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From Ryan : This is definitely a
classic Mickey short. It's sort of like an "update" of the
Gaucho. Mickey has his gloves and black oval eyes. He rides a horse
(who is none other than Horace Horsecollar) instead of an ostrich. It was
kind of hard to tell since this is a black and white short whether or not
it took place during the daytime or at night. It sure looked like the sky
was dark, but I guess the only way I'd know for sure is if it were colorized.
One fun gag I enjoyed was where Mickey was chasing after Pete and Pete falls
of a cliff. A rock lands on him and smashes him. He then walks off like
The storyline of this short is very familiar – Mickey enters a cantina that is inhabited by Minnie. After some great dancing and musical performances, Pete enters, with his eyes set on Minnie. After a confrontation with Mickey, Pete kidnaps Minnie, and Mickey gives chase. Mickey manages to knock Pete off his horse and over a cliff, leaving he and Minnie to look over the cliff and wave goodbye.
It’s a simple story, and very much like
Gallopin’ Gaucho, but what’s interesting is the change in Mickey. In
Gaucho, Mickey is a swaggering bundle of bravado, who enters the cantina through the window, drinks a beer and smokes a cigarette. He’s rough around the edges and grabs Minnie to dance, not asking permission.
In The Cactus Kid, however, Mickey enters through the door, after riding in on Horace Horsecollar. He meekly enters and joins Minnie in a song, not joining in the revelry with a drink or cigarette like last time. He plays music with her, and when he gets a little fresh, tweaking her nose, Minnie fires back, throwing plates at him.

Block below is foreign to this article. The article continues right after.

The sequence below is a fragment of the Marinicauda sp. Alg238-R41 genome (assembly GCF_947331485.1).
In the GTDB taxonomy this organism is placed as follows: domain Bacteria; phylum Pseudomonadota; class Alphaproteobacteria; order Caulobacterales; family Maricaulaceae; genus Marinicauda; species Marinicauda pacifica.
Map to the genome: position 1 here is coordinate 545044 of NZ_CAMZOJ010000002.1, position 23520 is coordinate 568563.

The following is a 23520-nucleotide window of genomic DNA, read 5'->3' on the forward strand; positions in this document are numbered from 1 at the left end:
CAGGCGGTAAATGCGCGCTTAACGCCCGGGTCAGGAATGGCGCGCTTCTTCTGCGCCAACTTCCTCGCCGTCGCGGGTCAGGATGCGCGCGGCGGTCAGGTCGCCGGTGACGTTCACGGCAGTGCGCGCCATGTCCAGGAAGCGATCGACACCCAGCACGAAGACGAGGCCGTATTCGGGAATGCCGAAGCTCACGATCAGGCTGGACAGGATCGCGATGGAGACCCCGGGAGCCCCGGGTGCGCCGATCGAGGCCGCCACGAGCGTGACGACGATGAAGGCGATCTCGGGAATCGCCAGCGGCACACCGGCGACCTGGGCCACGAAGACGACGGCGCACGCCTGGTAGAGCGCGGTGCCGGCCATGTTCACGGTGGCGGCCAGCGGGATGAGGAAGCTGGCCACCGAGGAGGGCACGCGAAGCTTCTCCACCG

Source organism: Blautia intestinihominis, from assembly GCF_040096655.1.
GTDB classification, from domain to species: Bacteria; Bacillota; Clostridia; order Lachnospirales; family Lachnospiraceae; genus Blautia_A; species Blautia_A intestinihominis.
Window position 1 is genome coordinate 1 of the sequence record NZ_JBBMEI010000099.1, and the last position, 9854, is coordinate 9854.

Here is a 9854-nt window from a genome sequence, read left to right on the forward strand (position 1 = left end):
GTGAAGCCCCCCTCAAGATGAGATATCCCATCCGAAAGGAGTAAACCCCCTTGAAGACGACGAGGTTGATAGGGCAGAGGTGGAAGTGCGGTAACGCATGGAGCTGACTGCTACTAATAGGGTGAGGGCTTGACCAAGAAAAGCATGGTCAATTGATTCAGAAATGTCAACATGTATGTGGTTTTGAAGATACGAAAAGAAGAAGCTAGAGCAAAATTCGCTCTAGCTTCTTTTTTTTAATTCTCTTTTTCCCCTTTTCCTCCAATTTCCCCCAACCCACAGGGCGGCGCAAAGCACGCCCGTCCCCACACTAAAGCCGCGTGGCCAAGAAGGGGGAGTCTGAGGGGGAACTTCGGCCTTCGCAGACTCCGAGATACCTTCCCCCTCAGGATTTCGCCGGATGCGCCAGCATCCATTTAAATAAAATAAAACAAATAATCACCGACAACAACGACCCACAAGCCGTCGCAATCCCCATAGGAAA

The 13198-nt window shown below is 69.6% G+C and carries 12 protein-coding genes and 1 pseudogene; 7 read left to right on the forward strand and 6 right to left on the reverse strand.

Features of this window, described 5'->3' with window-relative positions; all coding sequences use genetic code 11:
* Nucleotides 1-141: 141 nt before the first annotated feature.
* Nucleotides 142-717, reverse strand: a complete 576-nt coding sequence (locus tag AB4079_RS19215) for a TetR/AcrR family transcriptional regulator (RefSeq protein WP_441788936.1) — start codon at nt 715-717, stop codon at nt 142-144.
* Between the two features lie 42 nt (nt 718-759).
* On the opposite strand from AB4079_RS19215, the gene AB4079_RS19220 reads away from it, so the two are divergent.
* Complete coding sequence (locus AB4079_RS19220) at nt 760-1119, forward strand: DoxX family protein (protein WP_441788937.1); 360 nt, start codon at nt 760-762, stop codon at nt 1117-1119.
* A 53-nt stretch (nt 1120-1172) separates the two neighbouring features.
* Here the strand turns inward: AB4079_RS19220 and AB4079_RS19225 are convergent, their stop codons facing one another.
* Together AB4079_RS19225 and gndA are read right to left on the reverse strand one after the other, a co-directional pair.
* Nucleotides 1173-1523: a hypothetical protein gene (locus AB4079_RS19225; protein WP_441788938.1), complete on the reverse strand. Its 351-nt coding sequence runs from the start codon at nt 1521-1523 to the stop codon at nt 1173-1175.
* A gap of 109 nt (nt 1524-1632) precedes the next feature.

The old Mickey would have been more forceful, but this version of Mickey instead takes a couple of mugs that Minnie threw at him and uses them to do a Mexican dance, using the mugs as castanets. It’s quite the change from the mouse who grabs the girl and forces a kiss like he did in
Plane Crazy and
There are some good pieces of animation here, especially in Mickey’s personality. When he confronts Pete, you can see the courage or fear on his face depending on whether he has the upper hand. Right after that, there’s a great sequence where Pete knocks out the lights, and we only see the action through flashes from the muzzles of the guns the two are firing at each other.
The finale sequence is very much a retread of past Disney cartoons, with the horse chase echoing scenes from the Alice Comedies and Oswald. Mickey extends Horace’s neck to walk over and jump on Pete, just the way the other characters did in previous shorts. But the overall effect of having a Mickey that is more shy and somewhat of a loveable loser is a good one. It makes Mickey more relatable and interesting than the bravado Mickey, at least in my eyes.
I have to say though, that it would have been interesting to see the more aggressive Mickey in some of these later cartoons. How would things be different today if Mickey had continued down that path? Obviously, Walt felt that the public preferred this version of Mickey to the original version, but it would have been a very neat experiment to see the original version carried through.
I really like how Mickey is portrayed in this cartoon. He's really brave, but there's still a slight nervousness to him. As you point out, he's not as forceful and out of order as he was in some of his earliest shorts, but he'll still cheekily push things a bit too far – honking Minnie's nose! Maybe Mickey just learned a few lessons about women – when he forced Minnie to kiss him he always lost the girl.
It seems that as more effort is being made by Disney to increase the character and personality of Mickey, the less those elements are used in the Silly Symphonies. It's interesting to juxtapose the two side by side as I'm doing.